Someone ought to send the Daily Beast a link to todayís Globe Spotlight Teamís exposť on the Massachusetts Department of Probation. Just last week, this well-known news and opinion website ranked Massachusetts 46th in itís overall list of most corrupt states--thatís 46th from the top, meaning we are one of the least corrupt! And in terms of the Beastís public corruption sub-scale, the Bay State landed in the middle of the pack. Perhaps the Beastís analysts might want to rethink things a bit after todayís revelations about patronage at Probation.
As a citizen of the Commonwealth, I, like presumably most of you, found the level of nepotism and favoritism in hiring and promotion decisions in the Probation Department to be absolutely appalling. As a criminologist, concerned about community alternatives to incarceration, about efforts to direct wayward youth in more positive directions, and about the importance of assisting families and children in need, I found the extent of corruption to be inexcusable.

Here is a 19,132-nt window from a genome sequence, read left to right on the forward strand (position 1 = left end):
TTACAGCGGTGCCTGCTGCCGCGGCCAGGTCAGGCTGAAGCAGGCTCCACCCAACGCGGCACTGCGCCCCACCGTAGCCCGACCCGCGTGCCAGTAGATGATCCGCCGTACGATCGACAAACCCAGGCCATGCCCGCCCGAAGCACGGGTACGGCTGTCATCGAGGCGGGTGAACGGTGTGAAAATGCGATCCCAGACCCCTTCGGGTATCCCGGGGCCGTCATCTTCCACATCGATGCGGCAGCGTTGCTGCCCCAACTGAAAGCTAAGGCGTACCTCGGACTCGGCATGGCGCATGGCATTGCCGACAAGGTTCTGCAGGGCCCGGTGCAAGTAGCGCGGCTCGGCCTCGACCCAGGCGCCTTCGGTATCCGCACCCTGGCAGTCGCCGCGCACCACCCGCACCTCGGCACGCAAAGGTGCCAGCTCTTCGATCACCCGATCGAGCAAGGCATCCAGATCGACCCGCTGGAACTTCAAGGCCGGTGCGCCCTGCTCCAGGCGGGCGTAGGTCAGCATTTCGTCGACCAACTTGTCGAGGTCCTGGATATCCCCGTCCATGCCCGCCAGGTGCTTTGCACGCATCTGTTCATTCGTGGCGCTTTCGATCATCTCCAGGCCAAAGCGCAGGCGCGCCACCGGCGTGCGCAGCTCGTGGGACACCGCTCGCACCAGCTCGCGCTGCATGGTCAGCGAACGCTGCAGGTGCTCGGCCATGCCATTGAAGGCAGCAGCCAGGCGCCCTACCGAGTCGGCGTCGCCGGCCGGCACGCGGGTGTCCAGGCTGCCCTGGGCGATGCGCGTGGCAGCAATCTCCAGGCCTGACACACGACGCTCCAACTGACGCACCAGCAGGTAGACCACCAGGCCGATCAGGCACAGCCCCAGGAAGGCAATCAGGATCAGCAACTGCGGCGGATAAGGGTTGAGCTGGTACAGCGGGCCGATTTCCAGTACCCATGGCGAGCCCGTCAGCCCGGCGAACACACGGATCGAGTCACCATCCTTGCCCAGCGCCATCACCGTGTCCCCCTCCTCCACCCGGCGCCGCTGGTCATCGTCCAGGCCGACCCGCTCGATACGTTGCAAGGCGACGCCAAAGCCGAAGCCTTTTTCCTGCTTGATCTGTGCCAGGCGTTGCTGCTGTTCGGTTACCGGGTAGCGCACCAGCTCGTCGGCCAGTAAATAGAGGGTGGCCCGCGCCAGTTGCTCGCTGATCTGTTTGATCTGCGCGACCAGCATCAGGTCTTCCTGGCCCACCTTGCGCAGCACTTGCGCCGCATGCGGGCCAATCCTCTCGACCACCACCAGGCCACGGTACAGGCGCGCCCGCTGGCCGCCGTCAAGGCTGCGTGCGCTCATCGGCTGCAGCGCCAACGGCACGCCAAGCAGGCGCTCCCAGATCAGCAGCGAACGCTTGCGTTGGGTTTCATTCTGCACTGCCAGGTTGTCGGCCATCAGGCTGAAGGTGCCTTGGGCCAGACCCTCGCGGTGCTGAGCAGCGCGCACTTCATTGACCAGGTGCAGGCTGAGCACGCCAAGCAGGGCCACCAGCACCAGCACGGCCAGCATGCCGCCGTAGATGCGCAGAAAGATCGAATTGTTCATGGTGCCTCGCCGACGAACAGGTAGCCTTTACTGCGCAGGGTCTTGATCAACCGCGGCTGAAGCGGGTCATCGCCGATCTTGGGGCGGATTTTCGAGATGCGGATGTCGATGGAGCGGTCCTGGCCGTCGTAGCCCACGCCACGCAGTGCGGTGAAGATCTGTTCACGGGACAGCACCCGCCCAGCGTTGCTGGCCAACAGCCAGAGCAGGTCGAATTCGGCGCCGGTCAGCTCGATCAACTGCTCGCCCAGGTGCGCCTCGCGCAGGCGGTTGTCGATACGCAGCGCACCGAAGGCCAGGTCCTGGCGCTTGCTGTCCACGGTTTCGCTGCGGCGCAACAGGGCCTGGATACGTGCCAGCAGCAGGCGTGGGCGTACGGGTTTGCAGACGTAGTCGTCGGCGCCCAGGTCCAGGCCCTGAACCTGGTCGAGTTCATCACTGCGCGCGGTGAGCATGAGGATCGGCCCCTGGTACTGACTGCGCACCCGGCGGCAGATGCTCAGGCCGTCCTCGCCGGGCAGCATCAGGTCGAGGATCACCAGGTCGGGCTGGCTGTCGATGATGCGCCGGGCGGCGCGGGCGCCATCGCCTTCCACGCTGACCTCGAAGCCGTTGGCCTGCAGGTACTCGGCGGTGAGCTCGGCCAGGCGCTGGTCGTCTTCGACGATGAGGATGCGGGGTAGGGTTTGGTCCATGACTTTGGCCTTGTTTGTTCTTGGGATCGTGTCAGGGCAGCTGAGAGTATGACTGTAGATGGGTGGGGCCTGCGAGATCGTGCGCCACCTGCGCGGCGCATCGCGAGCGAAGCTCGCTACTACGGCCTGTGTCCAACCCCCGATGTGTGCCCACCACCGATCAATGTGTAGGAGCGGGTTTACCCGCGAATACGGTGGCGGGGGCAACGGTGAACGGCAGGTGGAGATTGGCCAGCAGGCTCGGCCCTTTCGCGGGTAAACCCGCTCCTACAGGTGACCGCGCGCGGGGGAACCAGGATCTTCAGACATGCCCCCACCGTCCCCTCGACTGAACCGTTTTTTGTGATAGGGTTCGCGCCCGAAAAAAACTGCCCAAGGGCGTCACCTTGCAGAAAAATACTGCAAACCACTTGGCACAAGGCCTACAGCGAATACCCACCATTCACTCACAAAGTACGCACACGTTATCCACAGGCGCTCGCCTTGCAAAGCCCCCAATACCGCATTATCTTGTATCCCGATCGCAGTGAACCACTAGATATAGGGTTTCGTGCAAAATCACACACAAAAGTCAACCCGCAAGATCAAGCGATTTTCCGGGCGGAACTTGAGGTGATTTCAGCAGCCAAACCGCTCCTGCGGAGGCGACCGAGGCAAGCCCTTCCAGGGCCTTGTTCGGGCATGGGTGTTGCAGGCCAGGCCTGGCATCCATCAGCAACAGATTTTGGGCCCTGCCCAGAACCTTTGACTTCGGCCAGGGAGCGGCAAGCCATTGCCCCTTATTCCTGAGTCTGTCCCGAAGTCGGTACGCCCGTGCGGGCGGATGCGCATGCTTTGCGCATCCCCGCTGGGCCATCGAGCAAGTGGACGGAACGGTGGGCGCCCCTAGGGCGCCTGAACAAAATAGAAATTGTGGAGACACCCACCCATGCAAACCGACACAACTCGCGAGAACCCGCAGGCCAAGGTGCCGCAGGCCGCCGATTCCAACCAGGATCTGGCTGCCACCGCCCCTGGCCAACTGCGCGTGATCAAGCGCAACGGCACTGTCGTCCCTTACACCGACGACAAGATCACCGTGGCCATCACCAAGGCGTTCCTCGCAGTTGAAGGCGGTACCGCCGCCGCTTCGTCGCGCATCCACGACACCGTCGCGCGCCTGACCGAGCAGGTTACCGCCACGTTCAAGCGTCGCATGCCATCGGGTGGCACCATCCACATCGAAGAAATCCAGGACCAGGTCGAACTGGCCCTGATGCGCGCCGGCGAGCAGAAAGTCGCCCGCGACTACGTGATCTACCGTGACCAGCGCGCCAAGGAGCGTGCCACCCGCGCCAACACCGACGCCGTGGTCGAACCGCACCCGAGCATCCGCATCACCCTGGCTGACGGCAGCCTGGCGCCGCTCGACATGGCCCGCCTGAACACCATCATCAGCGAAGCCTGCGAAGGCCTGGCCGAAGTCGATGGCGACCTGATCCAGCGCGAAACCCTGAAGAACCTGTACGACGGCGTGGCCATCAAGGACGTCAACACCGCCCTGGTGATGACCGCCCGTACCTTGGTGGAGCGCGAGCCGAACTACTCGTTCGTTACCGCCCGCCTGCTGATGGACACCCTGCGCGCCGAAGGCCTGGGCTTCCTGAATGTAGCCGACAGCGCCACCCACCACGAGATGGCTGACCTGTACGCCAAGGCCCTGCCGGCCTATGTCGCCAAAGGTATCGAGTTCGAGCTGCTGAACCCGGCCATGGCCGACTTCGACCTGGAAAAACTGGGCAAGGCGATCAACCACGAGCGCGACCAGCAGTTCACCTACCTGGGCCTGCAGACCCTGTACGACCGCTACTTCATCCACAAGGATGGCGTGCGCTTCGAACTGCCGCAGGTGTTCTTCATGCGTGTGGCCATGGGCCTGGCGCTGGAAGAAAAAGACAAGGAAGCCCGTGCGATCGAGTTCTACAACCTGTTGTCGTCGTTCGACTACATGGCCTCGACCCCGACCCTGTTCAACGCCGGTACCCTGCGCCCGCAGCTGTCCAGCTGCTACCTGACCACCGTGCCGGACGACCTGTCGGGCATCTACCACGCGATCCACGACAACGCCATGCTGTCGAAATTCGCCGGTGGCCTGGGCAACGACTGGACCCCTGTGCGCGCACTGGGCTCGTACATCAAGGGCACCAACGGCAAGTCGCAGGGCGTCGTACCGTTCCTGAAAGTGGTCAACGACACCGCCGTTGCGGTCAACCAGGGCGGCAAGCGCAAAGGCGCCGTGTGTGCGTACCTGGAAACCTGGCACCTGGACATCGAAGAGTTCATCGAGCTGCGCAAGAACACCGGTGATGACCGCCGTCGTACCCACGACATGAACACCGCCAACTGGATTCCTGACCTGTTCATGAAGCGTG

The Spotlight Team is quite right in citing the stellar reputation that the Department of Probation once enjoyed. Under the stewardship of former Commissioner Donald Cochran and former Deputy Commissioner Ronald Corbett, Jr., the department was widely regarded for innovative approaches and for launching programs that were models for the nation. Most notably, Operation Night Light, which paired probation officers with police officers to make late-night house calls ensuring that young probationers were in compliance with court-ordered curfews, was a significant piece of Bostonís success during the 1990s in reducing youth violence. Named a promising program by the U.S. Department of Justice, Night Light was copied in many cities across the land.
Todayís Spotlight piece does an excellent job of documenting how the best people have often been overlooked in favor of the best connected. As is carefully documented, questionable employment practices have impacted the stateís already strained budget. However, the Globe report is silent (at least through Part One) on the larger problem: the countless number of probationers who may not have received the best services and supervision possible, as well as the threat to public safety when probation fails to do its job.
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